Journalist Analyzes Myths Of Campaign Finance





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A highly acclaimed journalist and political commentator came to Berkeley to promote her book about the corruption of American campaign finance.

Elizabeth Drew, a frequent contributor to The Washington Post and The New Yorker, said in a speech at the Claremont Hotel Tuesday that she hopes her new book, The Corruption of American Politics: What Went Wrong and Why, will enlighten the Bay Area on the U.S. government's distorted spending practices.

"The book talks about what went wrong and why," Drew said. "I want to spell out some of the myths, clarify them and why it's difficult to get them changed."

Drew said soft money contributions were at the heart of the problems of campaign finance.

"For the first time, there are two presidential candidates for campaign finance reform," Drew said. "That's two more than we ever had."

This year's presidential candidates will spend three times more money than was spent in the last election, Drew said.

"It's about how much money you can raise, where and who can you get it from," she said. "Money buys access and access gives you their ear."

Drew said a presidential candidate must raise an average of $3,000 per hour to be competitive.

One of the event's co-hosts said Drew's concerns about government spending were prevalent in his group, Business Leaders for Sensible Priorities.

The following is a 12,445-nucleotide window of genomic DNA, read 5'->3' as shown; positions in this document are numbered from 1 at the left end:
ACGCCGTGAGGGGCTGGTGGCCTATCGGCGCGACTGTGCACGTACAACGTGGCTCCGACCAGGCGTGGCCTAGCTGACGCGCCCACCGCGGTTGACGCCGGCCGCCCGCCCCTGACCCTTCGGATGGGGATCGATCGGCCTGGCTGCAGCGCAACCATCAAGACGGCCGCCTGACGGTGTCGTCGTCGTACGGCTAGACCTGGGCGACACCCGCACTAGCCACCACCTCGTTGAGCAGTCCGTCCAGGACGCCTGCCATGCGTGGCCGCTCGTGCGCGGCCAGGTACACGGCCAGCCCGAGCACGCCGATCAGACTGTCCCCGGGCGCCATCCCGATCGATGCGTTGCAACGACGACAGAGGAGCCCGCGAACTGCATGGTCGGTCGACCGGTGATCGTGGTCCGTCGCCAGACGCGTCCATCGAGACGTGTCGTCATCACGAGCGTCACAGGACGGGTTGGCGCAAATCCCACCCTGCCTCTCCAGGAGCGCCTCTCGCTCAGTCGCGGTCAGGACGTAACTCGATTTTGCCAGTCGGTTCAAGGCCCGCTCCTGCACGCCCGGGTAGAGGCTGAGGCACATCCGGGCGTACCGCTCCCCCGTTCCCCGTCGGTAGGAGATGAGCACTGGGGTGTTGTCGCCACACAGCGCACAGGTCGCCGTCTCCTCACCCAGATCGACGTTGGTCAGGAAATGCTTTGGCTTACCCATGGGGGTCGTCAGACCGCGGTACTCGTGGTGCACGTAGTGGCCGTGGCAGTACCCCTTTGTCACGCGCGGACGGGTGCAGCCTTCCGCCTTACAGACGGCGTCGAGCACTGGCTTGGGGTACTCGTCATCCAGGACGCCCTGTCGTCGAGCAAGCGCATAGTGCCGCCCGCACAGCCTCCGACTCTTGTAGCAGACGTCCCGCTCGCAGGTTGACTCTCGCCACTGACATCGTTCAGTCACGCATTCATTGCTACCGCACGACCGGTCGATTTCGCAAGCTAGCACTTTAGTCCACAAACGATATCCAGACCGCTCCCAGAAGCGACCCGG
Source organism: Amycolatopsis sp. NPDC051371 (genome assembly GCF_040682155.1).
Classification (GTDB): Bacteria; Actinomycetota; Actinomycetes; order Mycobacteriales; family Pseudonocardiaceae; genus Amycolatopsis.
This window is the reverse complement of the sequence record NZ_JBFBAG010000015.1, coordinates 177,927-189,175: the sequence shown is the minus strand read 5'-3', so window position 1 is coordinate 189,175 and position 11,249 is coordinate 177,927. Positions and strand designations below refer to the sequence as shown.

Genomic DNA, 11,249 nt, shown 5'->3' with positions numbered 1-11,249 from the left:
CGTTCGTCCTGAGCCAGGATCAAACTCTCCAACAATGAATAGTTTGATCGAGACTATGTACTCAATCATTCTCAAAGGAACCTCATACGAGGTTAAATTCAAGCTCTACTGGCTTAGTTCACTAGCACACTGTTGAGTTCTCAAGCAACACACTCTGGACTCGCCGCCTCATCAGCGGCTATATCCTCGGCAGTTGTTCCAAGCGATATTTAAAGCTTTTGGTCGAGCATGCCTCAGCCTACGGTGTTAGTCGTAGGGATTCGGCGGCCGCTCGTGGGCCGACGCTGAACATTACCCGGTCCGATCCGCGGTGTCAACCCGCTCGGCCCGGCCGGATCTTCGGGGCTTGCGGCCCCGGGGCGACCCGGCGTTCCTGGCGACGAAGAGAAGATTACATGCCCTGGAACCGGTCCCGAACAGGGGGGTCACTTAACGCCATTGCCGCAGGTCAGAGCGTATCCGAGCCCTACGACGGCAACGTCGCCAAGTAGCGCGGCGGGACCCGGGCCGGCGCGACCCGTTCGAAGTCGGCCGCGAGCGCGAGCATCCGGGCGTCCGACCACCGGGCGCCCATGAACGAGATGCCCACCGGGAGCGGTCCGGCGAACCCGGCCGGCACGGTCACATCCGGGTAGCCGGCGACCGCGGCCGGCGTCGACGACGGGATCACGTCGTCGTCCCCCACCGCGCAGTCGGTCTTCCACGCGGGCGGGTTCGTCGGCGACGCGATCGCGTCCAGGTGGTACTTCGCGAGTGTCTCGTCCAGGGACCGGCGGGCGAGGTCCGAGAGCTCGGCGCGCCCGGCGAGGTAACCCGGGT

"The issues Drew is discussing are high in our agenda," said Mal Warwick. "We need to cut military wastes."

Warwick pointed out that a new F-22 fighter jet costs as much as 20 schools.

NYF Properties president and event co-host Steve Berger said he also believes that the national budget should focus less on defense.

"Far too (much) of our budget is going to defense," he said. "It's a fact that we spend several multiples of what our

enemies spend. We can pull $4 billion for social services such as Headstart, education, the environment and health insurance. This is defiance of common sense."

Business Leaders for Sensible Priorities president and co-founder of Ben and Jerry's Ben Cohen agreed that the government should shift military spending to social purposes.

"By reducing military spending to rational levels, significant funds will be freed up for investment in our communities, and at no additional taxpayer cost," Cohen said in a statement.

The Corruption of American Politics is Elizabeth Drew's 11th book. She also wrote Politics and Money, a 1983 book that exposed the influence of soft money. She has been a New Yorker correspondent for 19 years and has appeared in The Washington Post and other newspapers. Drew is also a frequent television commentator.

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